The 18th Sunday in Ordinary Time – The Homily
The Israelites grumbled about the lack of food in the desert. They remembered their fleshpots in Egypt, where they were captives. God provided them what they needed but:
It wasn’t what they expected.
After a while it wasn’t what they “wanted”.
He didn’t make it necessarily easy for them.
So what’s going on here?
Point #1: Journey
At the 2006 Commencement Exercises of the University of Pennsylvania, that famous Yale graduate and renown theological scholar, Jodie Foster once said:
The journey of life is neither straight nor level. At times you stand at one place and wonder if you are lost.But then you look behind at the events in your live and a pattern begins to develop. Then you turn around and look in front and a pathway that seems to make sense begins to appear.
God has a purpose for you. The purpose always involves you – blessing other people.God could bless them directly from the clouds. He chooses not to. He chooses to use the most favorite thing He has ever created: human beings.
Point #2: Purpose
When I was a child, I talked like a child, I thought like a child, I reasoned like a child. When I became a man, I put the ways of childhood behind me. (1 Corinthians 13:11)
In order to fulfill your purpose, you need skills. The skills do not come all at once; they unfold over time. As time goes on the challenges get harder, your call for leadership gets tougher, the skills required become more advanced, the training becomes more difficult.
You cannot go where you are supposed to bless and lead others because you’ve never been there before.
God accepts you where you are. But God will not let you stay there. A white belt does not = black belt. JV does not = varsity. He is going to move in your life and encourage you to grow, just like he did with the Hebrews.
So perhaps you’re experiencing the cross. It might not be that God is chastising you. It might be that He’s training you. There is really no other answer to the failures of our lives, the dropping away of opportunities, the inadequate economy, the terrible losses—no answer at all unless supporting hands make safe the falling and support it with tenderness. Maybe the careening earth, human affairs, everything that falls apart, all of it, every bit, has behind it something big and lovely trying to get itself born.
Point #3: Trust
As you mature in your spiritual life, God calls you out of your cozy comfort zone. Our tendency, just like the Hebrews, is to grumble and dig in our heels.
At moments like this, where is the needle on the trust meter? How is your trust in God when God calls you to new journeys in your spiritual life or your ministry or your job or your school or your vocation?
Also, trust is a muscle. It needs to be exercised and experienced again and again and again in the midst of challenging situations for it to be strong.
In the meantime, who is your “trust trainer?” You can’t do this alone and you are not meant to do this alone. Consider the following Scripture passages:
- Ecclesiastes 4:12 – “A threefold cord is not quickly broken. … And three people are even stronger.”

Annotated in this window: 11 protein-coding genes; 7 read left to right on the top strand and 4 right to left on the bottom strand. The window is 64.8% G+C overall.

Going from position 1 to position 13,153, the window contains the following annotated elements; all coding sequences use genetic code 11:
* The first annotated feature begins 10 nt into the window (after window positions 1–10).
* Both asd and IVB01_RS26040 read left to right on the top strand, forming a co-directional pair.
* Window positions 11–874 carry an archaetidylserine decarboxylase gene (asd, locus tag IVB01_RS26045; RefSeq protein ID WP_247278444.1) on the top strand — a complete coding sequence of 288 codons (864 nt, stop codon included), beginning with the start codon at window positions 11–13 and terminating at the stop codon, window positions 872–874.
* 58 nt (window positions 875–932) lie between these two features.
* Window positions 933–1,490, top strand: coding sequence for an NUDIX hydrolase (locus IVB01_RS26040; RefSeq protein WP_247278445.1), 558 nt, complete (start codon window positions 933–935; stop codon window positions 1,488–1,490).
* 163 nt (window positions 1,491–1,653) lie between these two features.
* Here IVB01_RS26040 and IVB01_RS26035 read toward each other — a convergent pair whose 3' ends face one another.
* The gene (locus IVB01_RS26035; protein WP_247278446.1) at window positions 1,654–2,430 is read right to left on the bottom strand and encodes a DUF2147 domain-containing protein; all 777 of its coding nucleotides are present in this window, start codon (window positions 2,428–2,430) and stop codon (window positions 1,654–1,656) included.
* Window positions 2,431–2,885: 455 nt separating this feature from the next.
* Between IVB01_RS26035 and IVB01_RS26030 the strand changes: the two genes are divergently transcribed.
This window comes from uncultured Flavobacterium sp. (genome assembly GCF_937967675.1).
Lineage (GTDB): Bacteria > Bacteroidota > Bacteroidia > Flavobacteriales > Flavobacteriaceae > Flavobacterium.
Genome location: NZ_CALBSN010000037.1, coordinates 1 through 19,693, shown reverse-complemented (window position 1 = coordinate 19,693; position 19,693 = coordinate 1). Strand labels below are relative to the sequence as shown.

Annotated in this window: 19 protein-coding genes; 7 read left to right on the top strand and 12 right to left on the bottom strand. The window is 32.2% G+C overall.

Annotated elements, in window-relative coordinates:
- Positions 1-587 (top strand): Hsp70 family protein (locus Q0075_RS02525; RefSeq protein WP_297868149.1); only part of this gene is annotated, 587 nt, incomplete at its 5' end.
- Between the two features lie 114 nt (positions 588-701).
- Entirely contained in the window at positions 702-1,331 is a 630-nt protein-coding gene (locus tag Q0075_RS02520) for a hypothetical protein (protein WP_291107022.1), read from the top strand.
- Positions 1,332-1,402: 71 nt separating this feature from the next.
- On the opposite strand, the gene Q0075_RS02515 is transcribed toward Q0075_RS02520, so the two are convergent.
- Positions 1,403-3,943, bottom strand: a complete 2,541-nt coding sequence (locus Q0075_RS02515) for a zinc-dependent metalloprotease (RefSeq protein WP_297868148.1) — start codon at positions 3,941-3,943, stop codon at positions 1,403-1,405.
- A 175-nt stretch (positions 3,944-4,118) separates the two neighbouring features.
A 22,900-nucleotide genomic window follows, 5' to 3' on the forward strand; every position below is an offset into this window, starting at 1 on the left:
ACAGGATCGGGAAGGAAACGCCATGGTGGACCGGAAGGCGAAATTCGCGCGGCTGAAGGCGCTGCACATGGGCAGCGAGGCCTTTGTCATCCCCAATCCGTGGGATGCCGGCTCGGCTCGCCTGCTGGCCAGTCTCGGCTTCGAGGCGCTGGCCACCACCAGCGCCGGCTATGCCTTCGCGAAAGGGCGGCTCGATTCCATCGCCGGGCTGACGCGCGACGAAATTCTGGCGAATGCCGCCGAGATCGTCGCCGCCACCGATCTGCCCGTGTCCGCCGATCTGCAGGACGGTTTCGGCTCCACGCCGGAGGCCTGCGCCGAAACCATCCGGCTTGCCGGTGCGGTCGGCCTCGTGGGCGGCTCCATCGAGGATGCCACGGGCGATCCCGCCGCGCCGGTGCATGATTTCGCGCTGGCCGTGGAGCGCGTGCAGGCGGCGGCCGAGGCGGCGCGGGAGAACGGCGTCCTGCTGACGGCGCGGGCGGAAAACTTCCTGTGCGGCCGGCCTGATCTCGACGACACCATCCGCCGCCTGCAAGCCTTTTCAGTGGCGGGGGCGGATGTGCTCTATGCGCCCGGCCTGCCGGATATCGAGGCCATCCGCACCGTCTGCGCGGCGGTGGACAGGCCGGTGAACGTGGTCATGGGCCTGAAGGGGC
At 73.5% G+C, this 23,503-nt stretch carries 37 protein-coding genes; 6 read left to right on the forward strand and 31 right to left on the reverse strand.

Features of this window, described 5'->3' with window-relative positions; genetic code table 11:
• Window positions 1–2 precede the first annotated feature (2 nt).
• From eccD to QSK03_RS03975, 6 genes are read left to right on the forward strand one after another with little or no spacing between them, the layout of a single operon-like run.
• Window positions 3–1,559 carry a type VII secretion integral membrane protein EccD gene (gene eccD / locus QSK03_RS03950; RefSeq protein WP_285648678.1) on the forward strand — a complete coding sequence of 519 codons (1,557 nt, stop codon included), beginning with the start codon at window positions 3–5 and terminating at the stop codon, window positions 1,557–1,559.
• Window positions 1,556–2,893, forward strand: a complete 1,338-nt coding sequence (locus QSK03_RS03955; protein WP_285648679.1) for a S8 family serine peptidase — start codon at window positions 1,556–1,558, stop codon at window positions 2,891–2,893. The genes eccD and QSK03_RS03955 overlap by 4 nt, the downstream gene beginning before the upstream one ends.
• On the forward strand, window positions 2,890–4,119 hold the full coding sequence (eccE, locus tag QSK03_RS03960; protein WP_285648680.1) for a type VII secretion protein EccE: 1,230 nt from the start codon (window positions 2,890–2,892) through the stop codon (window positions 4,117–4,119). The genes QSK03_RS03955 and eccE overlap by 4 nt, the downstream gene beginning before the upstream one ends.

- Luke 10:1-23 – Jesus sent out the 72 disciples in pairs.
- Mark 6:7 – Jesus sent the 12 out 2 x 2
In the Old Testament, the roots of word “manna” is the phrase, “What is this?” This was the questions asked by the Hebrews when they say the dew-turned-into-flakes on the ground.
In the New Testament: the people asked the same thing. “What is this new bread of life?” When the answer from Jesus was, “Me! I am the answer of every need and desire that you ever had, and even more,” naturally the response was then – as it is now – “Ok, what does that look like? How is that going to work out?”
Pope Francis provides a Eucharistic answer reflecting on the Gospel of John 6:24-35. According to the Holy Father in the Eucharist we are we given something that keeps us from hardening our hearts and allows us to love someone else:
Christ’s gift of himself in the Eucharist is not only a model for the Christian life, but acts as the material – the food – to transform us interiorly. Every time that we participate in holy Mass and we are nourished by the body of Christ, the presence of Jesus and of the Holy Spirit acts in us, shaping our hearts, communicating interior attitudes to us that translate into behaviors according to the Gospel. Thanks to Jesus and to his Spirit, even our broken lives become ‘broken bread’ for our brothers.
It’s not easy. [Nevertheless,] we must love even someone who doesn’t love us, opposing evil with good, with pardon, with sharing, with welcome. … [In the Eucharist we are given] the creativity of charity, the capacity to give hope to the disheartened, to welcome the excluded.”. (CNA, Sunday Angelus on June 22, 2014)
And so Pope Francis summarizes John 6:24-35: So they said to him, “What can we do to accomplish the works of God?” Jesus answered and said to them, “This is the work of God, that you believe in the one he sent.”
Audio version of the homily is here:
Anne Osdieck, “Praying Towards Sunday”
Anne Osdieck, “Discussion Questions”
John Foley S. J., “Spirituality of the Readings”